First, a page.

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GDPR and Browser Fingerprinting Turn the Table for Web Trackers
General Data Protection Regulation (GDPR) gives consumers control of their personal data. GDPR and browser fingerprinting do not seem to be on the same page. Thanks to cookies becoming more conspicuous, companies are with the Hobson’s choice of fingerprinting appear to be a hard nut to crack. It is dubious and arduous to alter the browser: websites apply tracking technique without detection, and it is painstaking to modify browsers.
Fingerprinting implies tracking people; consider the analogy of a crime scene. Bulk fingerprints are taken at the crime scene to match against a fingerprint database in order to track down the culprit. Browser fingerprinting is also very much similar to this. In both types of fingerprinting, the identity of the people is unknown. It will undoubtedly unravel the same person performing different activities.
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Browser fingerprinting keeps an eagle eye on users, though the users might not put up with it. Companies should have a valid and ethical reason to process personal data; every company processing personal data must have a legitimate reason to do so. They should abide by the law taking “legitimate interest” into consideration. The concept of legitimate interest is framed as a settlement between privacy advocates and business interests.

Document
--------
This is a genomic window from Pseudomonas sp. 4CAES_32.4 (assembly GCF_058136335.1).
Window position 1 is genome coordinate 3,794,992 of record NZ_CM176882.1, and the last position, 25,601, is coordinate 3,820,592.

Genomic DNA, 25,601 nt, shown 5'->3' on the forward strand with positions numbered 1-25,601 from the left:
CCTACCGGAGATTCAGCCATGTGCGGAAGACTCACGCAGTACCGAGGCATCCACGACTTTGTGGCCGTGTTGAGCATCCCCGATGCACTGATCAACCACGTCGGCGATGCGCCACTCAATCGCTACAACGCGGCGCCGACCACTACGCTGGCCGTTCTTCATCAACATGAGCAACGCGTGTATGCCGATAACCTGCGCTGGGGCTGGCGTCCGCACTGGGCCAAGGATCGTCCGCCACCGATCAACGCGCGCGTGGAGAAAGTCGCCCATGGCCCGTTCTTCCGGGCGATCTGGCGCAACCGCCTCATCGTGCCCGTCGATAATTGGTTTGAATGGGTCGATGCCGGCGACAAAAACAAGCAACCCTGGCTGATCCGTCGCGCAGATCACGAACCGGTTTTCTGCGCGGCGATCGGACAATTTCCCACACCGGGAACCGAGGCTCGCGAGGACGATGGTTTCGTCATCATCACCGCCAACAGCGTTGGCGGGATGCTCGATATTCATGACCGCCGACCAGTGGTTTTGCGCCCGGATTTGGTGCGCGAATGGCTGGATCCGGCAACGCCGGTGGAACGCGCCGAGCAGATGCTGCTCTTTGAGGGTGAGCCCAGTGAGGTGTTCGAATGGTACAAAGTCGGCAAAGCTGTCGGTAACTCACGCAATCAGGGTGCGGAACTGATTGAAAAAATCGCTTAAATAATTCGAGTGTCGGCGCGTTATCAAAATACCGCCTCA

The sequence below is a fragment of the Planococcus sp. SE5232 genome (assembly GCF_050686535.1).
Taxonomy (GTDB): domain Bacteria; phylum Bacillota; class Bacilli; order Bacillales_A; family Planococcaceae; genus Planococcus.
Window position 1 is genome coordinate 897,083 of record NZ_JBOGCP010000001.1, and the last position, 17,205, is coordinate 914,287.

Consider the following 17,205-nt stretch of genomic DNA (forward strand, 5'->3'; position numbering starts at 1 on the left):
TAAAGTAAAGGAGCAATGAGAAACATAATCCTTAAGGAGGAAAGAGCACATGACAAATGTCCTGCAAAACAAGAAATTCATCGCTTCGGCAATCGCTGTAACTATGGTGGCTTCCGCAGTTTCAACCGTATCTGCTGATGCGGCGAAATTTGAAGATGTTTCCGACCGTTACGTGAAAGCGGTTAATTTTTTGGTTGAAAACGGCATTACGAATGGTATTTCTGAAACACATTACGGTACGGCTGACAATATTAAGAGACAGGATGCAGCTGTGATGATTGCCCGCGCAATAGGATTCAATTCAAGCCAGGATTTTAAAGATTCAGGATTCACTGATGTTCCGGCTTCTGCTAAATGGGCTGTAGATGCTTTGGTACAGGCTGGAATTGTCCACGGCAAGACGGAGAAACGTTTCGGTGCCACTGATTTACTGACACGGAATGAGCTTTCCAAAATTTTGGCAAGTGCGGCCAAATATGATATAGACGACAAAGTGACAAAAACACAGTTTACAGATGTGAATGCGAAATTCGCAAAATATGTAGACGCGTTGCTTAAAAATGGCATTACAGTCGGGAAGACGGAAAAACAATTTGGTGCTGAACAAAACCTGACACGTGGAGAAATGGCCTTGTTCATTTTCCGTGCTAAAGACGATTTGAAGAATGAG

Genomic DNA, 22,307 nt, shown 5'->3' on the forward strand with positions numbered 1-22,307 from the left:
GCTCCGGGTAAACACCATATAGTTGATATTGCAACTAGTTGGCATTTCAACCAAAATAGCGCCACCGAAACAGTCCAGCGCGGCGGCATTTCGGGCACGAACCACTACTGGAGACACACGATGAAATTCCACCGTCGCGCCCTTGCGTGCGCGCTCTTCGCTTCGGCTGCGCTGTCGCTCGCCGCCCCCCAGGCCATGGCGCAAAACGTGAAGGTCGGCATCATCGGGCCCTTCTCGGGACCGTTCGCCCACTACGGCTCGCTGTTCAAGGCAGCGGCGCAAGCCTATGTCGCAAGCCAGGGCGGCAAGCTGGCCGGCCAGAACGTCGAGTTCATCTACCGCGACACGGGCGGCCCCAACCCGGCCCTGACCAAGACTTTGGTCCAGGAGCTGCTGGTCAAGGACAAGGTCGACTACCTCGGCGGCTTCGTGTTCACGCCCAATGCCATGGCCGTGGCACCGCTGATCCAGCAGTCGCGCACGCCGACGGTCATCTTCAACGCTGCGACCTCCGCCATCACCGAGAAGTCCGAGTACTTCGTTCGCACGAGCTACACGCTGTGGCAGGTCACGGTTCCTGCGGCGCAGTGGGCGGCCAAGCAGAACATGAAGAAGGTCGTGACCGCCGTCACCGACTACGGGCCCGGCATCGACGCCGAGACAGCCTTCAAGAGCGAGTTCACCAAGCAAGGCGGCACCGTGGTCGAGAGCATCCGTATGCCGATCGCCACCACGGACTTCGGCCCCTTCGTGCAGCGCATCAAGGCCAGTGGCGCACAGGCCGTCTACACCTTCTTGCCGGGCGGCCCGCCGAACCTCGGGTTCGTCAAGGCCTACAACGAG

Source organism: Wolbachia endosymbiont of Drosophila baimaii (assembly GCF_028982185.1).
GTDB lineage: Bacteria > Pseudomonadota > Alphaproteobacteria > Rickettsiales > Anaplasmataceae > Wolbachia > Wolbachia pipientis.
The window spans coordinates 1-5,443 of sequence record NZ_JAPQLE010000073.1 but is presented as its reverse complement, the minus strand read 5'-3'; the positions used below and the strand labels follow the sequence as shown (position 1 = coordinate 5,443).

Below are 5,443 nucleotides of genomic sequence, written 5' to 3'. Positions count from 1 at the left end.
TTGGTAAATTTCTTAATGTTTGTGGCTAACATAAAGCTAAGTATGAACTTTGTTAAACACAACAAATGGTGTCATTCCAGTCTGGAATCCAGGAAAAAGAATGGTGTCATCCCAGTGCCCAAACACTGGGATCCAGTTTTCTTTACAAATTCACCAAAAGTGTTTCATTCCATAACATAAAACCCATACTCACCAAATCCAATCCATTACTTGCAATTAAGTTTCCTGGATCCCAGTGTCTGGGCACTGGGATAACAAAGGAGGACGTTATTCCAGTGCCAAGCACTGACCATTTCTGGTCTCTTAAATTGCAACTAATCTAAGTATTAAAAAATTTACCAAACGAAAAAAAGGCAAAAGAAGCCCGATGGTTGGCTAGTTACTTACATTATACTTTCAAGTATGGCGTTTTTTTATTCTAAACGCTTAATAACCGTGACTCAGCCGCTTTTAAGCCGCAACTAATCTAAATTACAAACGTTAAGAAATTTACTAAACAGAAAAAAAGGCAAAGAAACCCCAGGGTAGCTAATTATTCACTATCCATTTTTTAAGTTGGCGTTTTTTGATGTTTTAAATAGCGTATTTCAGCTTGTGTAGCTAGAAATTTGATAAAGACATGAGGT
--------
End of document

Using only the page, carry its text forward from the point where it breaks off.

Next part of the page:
The Article 5(3) of the ePrivacy directive mandates companies to initially get the consent of users. The logic behind fingerprinting is to keep transparency and accountability at arm’s length and make tracking undoable to control. Fingerprinting robs people of transparency and privacy. The term coined “legitimate interest” sounds nebulous. Data protection is the need of the hour. To get away with the punishment, fingerprinting companies should be upfront about the practices.
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